> The Genesis spawned a great many of what I'd call enduring
16 bit games. The most addictive of which easily fell into the role playing
game genre. Beyond Oasis, aka The Story of Thor
in Europe and Japan, stands out as one of a few great Action/RPGs developed
for Sega's 16 bit console because it introduces Streets
of Rage style combat to typical puzzle-laden Action/RPG gameplay.
> You play the role of prince Ali of the kingdom of Oasis who discovers
a gold armlet on a small island not far off the coast during one of his
regular treasure hunts. A strange voice calls out to Ali asking him to
wear it. When he puts on the gold armlet the remnants of its former owner
speaks to Ali, telling him that the armlet he now wears is one of a pair
and that the other silver armlet has possessed someone else who threatens
to bring destruction to his homeland. He tells the tale of the two previous
wielders of both armlets, who fought one another in the Shadowlands a long
time ago. Reharl used his gold armlet to control the power of elemental
spirits, and Agito used his silver armlet to create chaos. The ensuing
conflict between the two culminated in both their deaths and the armlets
were lost with time. Now you have been chosen to wear the gold armlet and
search for the elemental spirits to aid you against the new wearer of the
silver armlet. With his last words, the island be gins to shake and you
barely manage to escape as it sinks into the sea.
> Naturally, you must hunt down the wielder of the silver armlet in order
to stop disaster before it starts in the tranquil kingdom of Oasis. You
can travel anywhere you want within the game world, but blocked routes
mean you have to complete certain quests before you can travel further.
> The visuals look like they came straight out of a cartoon; the game sprites
and backgrounds are very colorful indeed. The sprites are all nicely drawn
and have smooth animation. I was surprised by the fluid animation of the
introduction sequence. The game is played from a top down view where Ali
remains at the center of the screen at all times unless he's moving to
the edge of a map. It keeps the action nicely centered most of the time.
> Ali has a wide range of moves (some initiated by certain D-Pad combinations),
and even fast combo attacks which are a good way to vent aggression. Ali
begins the game with a dagger but there are a good amount of deadly weapons
he can bring to bear against his foes including swords, crossbows, bombs,
and my favorite weapon of all, flaming swords. The only problem is they
have a limited amount of uses before they disappear. Don't worry though,
as you can find plenty lying around in the game. The reach of his slashing
attack (initiated by holding down the attack button then letting go) is
extended by swords, and using a sword turns the usual jumping kick into
a jumping downward slash. As I said, Ali has a wide range of attacks only
further increased by the weapons you can find. Enemies are actually fun
to kill with all these attacks at your disposal, rather than a chore or
something you'd want to avoid (some are unavoidable anyway because they
drop keys to help you on your path). Good thing they constantly respawn
in every map. It is a shame armor, whether bought or found, doesn't exist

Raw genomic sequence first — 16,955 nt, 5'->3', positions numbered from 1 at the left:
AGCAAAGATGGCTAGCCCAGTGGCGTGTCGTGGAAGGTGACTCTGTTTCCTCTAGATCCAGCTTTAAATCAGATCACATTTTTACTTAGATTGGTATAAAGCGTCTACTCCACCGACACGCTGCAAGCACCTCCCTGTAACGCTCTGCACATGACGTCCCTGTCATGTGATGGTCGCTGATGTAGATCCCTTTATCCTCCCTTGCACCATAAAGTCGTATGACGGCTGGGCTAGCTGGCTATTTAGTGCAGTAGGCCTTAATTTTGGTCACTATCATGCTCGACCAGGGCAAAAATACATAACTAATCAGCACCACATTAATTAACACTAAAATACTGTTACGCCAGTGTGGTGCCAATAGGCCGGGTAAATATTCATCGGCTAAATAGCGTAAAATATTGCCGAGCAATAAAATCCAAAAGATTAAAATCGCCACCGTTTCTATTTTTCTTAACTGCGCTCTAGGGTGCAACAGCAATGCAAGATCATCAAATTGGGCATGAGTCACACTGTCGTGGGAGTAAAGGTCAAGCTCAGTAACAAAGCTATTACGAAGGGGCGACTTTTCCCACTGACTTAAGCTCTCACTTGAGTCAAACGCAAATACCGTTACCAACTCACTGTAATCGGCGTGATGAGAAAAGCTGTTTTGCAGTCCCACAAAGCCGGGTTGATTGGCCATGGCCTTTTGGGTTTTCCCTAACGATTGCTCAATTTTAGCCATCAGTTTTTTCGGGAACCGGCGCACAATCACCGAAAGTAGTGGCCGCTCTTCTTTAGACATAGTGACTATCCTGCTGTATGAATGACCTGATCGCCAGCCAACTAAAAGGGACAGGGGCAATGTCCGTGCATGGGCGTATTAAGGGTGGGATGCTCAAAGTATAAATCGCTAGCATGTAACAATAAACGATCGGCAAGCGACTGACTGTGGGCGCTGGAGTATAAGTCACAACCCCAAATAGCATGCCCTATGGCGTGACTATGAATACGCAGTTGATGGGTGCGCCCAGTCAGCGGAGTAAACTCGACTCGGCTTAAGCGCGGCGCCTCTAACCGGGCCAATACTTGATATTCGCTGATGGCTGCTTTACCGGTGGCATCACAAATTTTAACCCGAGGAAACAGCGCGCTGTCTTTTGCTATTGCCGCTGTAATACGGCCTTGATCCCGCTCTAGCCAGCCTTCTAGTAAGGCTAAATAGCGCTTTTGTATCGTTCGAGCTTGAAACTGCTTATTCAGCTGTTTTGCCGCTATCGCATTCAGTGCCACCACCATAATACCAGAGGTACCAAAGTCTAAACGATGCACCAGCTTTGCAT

in this game. Still, Ali can store a large number of life replenishing
items and weapons in his inventory for a rainy day.
> The best weapons of all are perhaps the elemental spirits. Once one is
found they can be summoned by directing energy from your armlet at a corresponding
element. The fire elemental can only be summoned by projecting your armlet
at fire and so on. They each have useful abilities and are required to
unblock passages and solve puzzles. They cannot remain at your side forever,
because their power diminishes while summoned or when their powers are
put to use.
> The music was composed by Yuzo Koshiro of Revenge
of Shinobi and Streets of Rage fame. It sets
the mood of each location quite well, generally sticking to the background,
and only intruding on your ears when in a dangerous place, or when encountering
a boss. When it comes to describing music I really am at a loss for words,
though. The game sounds, like the slashing of swords and the roars of fallen
enemies, aren't bad. Good by Genesis standards at least.
> As you pursue your quest you'll encounter huge bosses (usually at the
end of a dungeon) which make even those seen in Light
Crusader proud (a surprising thing considering the bosses in
Treasure's Light Crusader in turn make most 16 bit RPG bosses
seem small in comparison). The regular enemies provide a nice challenge,
especially the armored soldiers you meet who wield all manner of weapons.
> One thing worth noting is that you can save your game anywhere except
in a dungeon area and dungeons reset their puzzles if you leave them (fighting
through an entire dungeon and killing the end boss in one trip is therefore
the only way to complete it). Imagine just how fun that can be.
> The length of this game is an issue, like many RPGs, but the combat alone
is enough to keep fans coming back for more. Plus the game is full of secrets
and hidden areas containing treasure such as emeralds that permanently
increase the power of the elemental spirits. In some cases you'll be returning
to old dungeons to find them.
> The Story of Thor / Beyond Oasis is one of the best Action/RPGs
available for the Genesis next to Landstalker,
of Centy / Soleil, and Light Crusader. If the
game was twice as long, I'd rank it as the best one among them. The 16
bit Sega console certainly has no shortage of great RPGs.
Geoffrey Duke ~
9.3 | Graphics: 9.5 | Control: 9.5 | Sound: 9.0 | Fun: 9.0